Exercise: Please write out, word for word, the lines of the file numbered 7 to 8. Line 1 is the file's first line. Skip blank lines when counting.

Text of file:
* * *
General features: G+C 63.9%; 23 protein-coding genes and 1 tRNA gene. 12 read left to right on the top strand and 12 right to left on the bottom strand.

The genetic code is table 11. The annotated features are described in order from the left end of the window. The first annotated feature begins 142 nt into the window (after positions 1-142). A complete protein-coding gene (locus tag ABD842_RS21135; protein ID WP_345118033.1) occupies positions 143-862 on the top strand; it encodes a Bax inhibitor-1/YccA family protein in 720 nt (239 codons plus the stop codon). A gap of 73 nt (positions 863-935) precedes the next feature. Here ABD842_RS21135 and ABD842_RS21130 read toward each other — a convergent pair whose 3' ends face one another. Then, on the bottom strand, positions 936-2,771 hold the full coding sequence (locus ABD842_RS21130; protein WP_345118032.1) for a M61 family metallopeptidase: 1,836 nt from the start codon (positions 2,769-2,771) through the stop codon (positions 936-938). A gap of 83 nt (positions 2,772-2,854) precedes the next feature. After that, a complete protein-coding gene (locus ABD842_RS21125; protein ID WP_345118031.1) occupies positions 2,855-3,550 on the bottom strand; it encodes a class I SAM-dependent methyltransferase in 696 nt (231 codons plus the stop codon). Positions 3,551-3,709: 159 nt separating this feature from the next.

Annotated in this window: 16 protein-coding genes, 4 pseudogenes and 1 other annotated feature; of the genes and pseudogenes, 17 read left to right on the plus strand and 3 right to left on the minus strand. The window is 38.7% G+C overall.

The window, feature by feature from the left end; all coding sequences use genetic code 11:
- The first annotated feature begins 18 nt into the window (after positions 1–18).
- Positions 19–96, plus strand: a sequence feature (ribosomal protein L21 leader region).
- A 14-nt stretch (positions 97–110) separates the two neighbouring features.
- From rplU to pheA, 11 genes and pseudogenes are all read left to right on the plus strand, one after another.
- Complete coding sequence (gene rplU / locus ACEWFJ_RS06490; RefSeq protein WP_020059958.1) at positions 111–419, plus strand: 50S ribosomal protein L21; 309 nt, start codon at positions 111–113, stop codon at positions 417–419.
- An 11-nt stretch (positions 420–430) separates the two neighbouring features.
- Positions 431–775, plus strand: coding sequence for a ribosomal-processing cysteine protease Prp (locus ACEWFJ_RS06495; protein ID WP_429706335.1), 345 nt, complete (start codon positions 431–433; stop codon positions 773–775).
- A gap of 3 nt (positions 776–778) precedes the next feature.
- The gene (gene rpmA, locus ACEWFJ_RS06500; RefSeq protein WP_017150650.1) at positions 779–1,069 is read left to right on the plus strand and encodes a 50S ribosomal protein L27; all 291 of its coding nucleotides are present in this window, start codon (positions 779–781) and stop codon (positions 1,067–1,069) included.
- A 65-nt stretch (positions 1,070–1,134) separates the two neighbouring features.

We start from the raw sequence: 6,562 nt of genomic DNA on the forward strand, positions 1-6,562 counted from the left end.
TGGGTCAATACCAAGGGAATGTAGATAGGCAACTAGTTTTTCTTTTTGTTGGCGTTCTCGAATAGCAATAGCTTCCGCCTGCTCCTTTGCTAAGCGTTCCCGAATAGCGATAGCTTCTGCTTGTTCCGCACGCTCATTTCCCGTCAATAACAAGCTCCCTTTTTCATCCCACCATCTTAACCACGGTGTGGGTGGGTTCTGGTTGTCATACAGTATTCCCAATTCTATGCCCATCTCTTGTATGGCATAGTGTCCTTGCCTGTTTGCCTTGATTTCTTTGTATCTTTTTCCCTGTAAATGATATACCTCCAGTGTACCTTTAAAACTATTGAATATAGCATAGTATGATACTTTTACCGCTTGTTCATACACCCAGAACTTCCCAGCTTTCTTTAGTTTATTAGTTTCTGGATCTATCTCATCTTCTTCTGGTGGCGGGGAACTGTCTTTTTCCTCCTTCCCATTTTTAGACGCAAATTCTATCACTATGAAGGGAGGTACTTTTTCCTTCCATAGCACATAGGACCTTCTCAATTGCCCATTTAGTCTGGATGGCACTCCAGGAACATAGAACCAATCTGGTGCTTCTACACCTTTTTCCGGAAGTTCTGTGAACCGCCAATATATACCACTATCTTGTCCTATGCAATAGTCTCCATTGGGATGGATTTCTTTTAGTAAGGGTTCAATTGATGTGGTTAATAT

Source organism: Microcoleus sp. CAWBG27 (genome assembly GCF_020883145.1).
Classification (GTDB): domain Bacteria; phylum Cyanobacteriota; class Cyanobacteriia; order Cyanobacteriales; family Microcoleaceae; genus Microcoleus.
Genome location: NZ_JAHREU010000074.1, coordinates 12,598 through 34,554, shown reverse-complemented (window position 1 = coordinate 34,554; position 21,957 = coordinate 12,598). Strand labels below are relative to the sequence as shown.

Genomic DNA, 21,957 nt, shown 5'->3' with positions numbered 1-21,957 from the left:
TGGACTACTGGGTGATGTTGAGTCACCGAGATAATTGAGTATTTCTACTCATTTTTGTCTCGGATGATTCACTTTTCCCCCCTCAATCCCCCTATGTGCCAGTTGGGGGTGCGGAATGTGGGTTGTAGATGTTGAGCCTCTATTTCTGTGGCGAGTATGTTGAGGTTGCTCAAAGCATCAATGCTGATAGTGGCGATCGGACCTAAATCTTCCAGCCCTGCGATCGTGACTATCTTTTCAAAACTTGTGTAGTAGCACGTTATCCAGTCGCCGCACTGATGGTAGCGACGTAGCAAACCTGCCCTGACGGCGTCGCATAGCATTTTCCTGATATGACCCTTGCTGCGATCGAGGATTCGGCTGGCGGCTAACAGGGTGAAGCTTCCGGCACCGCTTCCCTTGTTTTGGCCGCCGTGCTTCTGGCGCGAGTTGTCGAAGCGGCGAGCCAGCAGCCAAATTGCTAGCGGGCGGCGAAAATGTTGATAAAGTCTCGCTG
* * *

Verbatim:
- A 14-nt stretch (positions 97–110) separates the two neighbouring features.
- From rplU to pheA, 11 genes and pseudogenes are all read left to right on the plus strand, one after another.